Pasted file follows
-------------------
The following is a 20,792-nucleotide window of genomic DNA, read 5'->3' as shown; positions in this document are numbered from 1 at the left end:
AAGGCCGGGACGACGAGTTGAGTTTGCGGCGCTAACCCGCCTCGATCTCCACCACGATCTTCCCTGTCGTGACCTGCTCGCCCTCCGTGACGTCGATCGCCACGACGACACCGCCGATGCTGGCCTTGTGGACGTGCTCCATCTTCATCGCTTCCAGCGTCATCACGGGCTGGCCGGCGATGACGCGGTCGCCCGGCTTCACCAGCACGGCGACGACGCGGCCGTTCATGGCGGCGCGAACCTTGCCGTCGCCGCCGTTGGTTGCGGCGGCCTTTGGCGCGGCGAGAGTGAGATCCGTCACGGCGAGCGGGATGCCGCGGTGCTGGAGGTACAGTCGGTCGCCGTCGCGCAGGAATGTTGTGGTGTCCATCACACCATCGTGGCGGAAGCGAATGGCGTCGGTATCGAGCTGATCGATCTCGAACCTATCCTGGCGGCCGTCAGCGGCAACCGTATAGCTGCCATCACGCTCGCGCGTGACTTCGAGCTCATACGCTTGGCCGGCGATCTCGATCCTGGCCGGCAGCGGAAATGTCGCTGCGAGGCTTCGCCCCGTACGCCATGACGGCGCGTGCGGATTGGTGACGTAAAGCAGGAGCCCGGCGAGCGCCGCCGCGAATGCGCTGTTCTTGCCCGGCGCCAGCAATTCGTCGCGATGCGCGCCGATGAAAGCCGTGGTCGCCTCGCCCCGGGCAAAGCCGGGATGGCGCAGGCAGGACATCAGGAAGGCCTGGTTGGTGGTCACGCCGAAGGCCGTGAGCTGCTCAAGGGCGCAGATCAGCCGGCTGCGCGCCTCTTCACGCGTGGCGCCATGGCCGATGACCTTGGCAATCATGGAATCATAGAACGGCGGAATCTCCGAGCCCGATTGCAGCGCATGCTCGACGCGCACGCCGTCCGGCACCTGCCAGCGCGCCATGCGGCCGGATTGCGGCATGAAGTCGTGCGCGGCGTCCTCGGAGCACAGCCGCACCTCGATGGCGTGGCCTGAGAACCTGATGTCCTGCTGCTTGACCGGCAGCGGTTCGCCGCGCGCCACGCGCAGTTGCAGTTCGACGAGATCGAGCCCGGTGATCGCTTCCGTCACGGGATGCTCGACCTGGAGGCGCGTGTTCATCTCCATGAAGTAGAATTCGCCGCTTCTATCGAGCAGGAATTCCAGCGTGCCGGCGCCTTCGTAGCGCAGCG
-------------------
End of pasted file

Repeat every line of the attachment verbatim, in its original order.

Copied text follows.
The following is a 20,792-nucleotide window of genomic DNA, read 5'->3' as shown; positions in this document are numbered from 1 at the left end:
AAGGCCGGGACGACGAGTTGAGTTTGCGGCGCTAACCCGCCTCGATCTCCACCACGATCTTCCCTGTCGTGACCTGCTCGCCCTCCGTGACGTCGATCGCCACGACGACACCGCCGATGCTGGCCTTGTGGACGTGCTCCATCTTCATCGCTTCCAGCGTCATCACGGGCTGGCCGGCGATGACGCGGTCGCCCGGCTTCACCAGCACGGCGACGACGCGGCCGTTCATGGCGGCGCGAACCTTGCCGTCGCCGCCGTTGGTTGCGGCGGCCTTTGGCGCGGCGAGAGTGAGATCCGTCACGGCGAGCGGGATGCCGCGGTGCTGGAGGTACAGTCGGTCGCCGTCGCGCAGGAATGTTGTGGTGTCCATCACACCATCGTGGCGGAAGCGAATGGCGTCGGTATCGAGCTGATCGATCTCGAACCTATCCTGGCGGCCGTCAGCGGCAACCGTATAGCTGCCATCACGCTCGCGCGTGACTTCGAGCTCATACGCTTGGCCGGCGATCTCGATCCTGGCCGGCAGCGGAAATGTCGCTGCGAGGCTTCGCCCCGTACGCCATGACGGCGCGTGCGGATTGGTGACGTAAAGCAGGAGCCCGGCGAGCGCCGCCGCGAATGCGCTGTTCTTGCCCGGCGCCAGCAATTCGTCGCGATGCGCGCCGATGAAAGCCGTGGTCGCCTCGCCCCGGGCAAAGCCGGGATGGCGCAGGCAGGACATCAGGAAGGCCTGGTTGGTGGTCACGCCGAAGGCCGTGAGCTGCTCAAGGGCGCAGATCAGCCGGCTGCGCGCCTCTTCACGCGTGGCGCCATGGCCGATGACCTTGGCAATCATGGAATCATAGAACGGCGGAATCTCCGAGCCCGATTGCAGCGCATGCTCGACGCGCACGCCGTCCGGCACCTGCCAGCGCGCCATGCGGCCGGATTGCGGCATGAAGTCGTGCGCGGCGTCCTCGGAGCACAGCCGCACCTCGATGGCGTGGCCTGAGAACCTGATGTCCTGCTGCTTGACCGGCAGCGGTTCGCCGCGCGCCACGCGCAGTTGCAGTTCGACGAGATCGAGCCCGGTGATCGCTTCCGTCACGGGATGCTCGACCTGGAGGCGCGTGTTCATCTCCATGAAGTAGAATTCGCCGCTTCTATCGAGCAGGAATTCCAGCGTGCCGGCGCCTTCGTAGCGCAGCG